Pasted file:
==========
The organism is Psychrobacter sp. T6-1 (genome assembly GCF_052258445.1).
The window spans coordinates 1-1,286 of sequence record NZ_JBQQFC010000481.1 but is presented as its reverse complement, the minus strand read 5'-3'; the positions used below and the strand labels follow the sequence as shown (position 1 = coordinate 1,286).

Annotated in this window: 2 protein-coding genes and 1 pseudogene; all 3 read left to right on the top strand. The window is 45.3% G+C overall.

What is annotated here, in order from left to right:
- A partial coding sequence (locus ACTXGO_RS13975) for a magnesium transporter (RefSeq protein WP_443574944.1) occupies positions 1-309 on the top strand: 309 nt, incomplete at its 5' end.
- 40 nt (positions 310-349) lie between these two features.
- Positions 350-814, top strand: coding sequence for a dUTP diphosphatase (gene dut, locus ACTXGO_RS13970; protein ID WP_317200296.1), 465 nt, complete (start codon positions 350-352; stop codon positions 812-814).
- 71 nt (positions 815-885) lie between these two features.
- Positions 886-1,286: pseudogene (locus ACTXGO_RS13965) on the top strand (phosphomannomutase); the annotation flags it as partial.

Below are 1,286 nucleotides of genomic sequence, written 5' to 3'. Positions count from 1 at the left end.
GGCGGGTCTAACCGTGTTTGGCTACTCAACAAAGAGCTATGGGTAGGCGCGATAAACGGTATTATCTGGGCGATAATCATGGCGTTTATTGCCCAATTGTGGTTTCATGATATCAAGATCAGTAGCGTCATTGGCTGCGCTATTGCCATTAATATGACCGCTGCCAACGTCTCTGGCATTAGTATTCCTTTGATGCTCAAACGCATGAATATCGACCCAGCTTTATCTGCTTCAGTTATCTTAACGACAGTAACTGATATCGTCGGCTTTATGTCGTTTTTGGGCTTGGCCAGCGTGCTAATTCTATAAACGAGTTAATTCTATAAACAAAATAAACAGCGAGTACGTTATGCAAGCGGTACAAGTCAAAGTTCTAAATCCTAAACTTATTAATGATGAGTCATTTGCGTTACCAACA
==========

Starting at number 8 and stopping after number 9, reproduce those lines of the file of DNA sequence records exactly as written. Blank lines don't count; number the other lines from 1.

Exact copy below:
- 71 nt (positions 815-885) lie between these two features.
- Positions 886-1,286: pseudogene (locus ACTXGO_RS13965) on the top strand (phosphomannomutase); the annotation flags it as partial.